By Jim Nieman
Tiny Bentonville (Ind.) Christian Church has been through a lot over the past 10 months. Their building was destroyed by a tornado on June 15, 2019, then the church met in two temporary locations, and now the congregation isn’t meeting anywhere because of the coronavirus (COVID-19) outbreak.
On top of that, plans to rebuild at the site of their church home since the 1840s have been put on hold because of a problem with the property deed.
“In 1843, when the church began, the deed went to Bentonville Association, but nobody knows who the Bentonville Association is,” minister Don Miller explained to a local TV station. Official ownership of the land must be determined.
Lawyers and others representing the church and an adjoining community cemetery are hashing out some details, which are further complicated by potential issues relating to the church’s septic system and water well, Miller said Monday.
“The plan is to rebuild [on the same spot], but it’s not moving along real well,” Miller said. The building destroyed by the tornado that Saturday evening almost a year ago had stood at that site since the 1850s. Now, all that remain are the foundation and basement.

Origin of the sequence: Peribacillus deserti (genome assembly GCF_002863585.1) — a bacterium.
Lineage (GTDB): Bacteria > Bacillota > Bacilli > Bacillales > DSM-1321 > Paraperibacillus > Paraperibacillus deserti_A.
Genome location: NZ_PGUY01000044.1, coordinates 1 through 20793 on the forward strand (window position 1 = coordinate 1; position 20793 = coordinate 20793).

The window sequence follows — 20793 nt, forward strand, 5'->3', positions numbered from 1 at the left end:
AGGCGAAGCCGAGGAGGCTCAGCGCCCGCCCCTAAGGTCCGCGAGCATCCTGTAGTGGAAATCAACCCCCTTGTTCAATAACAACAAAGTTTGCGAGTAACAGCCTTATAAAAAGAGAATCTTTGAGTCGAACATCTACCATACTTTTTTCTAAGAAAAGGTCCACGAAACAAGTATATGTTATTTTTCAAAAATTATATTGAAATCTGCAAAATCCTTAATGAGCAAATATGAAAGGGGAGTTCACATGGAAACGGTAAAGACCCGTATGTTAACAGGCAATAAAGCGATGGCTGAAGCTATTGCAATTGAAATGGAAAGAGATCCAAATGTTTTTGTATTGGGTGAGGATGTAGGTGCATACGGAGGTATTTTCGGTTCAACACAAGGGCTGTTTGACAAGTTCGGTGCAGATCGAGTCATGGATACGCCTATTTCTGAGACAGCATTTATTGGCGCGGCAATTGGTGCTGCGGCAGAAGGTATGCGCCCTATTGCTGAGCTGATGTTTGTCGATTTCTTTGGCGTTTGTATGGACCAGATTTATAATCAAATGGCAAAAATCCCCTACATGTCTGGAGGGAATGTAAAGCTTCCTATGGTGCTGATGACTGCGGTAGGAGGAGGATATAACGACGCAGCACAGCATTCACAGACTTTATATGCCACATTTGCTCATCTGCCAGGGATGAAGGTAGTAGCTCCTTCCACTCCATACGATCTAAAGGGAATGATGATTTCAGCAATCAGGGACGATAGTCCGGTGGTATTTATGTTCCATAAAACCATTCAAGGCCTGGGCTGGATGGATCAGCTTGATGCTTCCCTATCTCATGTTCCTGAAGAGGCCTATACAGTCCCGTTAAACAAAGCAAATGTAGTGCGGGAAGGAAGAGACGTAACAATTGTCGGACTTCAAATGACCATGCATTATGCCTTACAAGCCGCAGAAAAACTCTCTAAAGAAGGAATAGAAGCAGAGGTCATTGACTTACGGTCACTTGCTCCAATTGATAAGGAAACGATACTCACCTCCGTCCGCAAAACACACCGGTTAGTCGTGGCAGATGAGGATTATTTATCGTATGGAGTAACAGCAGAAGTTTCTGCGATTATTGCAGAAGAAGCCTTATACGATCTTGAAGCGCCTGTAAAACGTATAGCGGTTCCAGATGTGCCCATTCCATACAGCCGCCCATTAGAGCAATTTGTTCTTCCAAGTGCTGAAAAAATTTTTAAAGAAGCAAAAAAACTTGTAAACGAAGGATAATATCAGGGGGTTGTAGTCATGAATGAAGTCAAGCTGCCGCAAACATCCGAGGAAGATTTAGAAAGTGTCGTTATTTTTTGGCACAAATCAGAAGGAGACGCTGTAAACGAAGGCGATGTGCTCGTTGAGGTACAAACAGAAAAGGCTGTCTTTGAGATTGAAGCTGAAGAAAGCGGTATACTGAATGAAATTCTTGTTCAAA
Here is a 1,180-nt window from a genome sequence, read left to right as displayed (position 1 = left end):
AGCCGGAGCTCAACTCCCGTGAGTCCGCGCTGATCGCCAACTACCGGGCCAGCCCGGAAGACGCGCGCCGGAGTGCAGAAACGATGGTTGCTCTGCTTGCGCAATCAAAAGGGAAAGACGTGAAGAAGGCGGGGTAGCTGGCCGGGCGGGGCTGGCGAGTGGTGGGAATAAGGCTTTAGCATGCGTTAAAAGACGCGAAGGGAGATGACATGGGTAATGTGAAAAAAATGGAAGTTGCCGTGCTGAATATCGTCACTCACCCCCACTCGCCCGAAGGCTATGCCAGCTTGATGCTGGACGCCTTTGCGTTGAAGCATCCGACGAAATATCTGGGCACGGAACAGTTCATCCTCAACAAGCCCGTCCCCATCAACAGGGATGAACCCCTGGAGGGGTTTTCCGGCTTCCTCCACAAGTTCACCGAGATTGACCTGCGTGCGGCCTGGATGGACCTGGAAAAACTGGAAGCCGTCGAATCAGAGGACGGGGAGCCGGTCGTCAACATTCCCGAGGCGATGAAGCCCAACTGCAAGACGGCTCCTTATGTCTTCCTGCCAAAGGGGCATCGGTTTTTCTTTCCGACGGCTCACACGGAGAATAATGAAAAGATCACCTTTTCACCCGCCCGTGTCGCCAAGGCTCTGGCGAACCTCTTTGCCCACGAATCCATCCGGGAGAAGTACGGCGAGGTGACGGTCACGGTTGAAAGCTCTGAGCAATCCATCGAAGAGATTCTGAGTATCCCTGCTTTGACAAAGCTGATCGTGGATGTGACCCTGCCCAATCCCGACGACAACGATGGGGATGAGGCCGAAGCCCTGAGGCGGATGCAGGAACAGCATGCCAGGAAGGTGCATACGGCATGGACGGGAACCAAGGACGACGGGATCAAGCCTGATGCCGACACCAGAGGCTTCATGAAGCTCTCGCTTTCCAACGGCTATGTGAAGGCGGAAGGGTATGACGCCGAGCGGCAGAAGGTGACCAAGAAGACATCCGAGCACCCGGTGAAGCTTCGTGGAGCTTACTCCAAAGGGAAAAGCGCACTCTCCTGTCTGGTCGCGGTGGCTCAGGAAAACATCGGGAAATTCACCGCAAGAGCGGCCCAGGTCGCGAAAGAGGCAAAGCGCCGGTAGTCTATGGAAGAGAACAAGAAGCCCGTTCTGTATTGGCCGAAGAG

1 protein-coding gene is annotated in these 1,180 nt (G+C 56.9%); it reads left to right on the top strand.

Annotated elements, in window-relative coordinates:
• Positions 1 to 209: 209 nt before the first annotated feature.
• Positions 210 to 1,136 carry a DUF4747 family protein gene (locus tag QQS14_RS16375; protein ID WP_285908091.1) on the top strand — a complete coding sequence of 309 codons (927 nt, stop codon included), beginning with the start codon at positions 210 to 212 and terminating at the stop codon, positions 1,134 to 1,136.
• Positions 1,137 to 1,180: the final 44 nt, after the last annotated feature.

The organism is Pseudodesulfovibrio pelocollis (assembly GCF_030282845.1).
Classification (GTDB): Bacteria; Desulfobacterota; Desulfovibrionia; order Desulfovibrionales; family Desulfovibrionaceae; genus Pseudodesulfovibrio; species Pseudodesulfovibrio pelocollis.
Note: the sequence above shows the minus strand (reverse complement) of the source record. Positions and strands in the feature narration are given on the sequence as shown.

“The waiting is a difficult thing,” Miller said. “Most of us thought it would be awhile, but we didn’t think it would be quite as long as what it is.”
The east-central Indiana community of 75 and others nearby rallied to help Bentonville Christian shortly after the storm passed through. The next day—a Sunday afternoon—many people spontaneously showed up to help clear debris at the site, and more came on Monday. County workers hauled away six truckloads of debris from along the road. Volunteers from the local fire department—where the church eventually met for several months until the coronavirus crisis occurred—were among the main workers.
Donations also came in.
“There was a real outpouring initially of people and churches helping with that,” Miller said. Among them, a donation of $5,000 from Milton (Ind.) Christian Church, a Disciples of Christ congregation with whom Bentonville Christian traditionally celebrates Easter. Several other nearby churches also sent financial aid. (Contributions are being accepted at Bentonville Christian Church, P. O. Box 22, Bentonville, IN 47322.)
Some of the historic church’s big beams were salvaged and are being used by Mike Sparks to help restore the 1800s-era Newkirk House, a historical site in downtown Connersville, Ind., Miller said.
After the tornado, the traditional church of 15 to 25 met weekly until the coronavirus forced it to suspend in-person services. After that, Miller began sending out daily devotions via email, along with prayer sheets and prayer reminders.
Miller, 76, a 39-year high school guidance counselor who started at Bentonville after retiring from his career in education, remains hopeful of resuming in-person worship when this coronavirus crisis passes, eventually—and ideally—at the site Bentonville Christian Church has called home for almost two centuries.
Jim Nieman serves as managing editor of Christian Standard.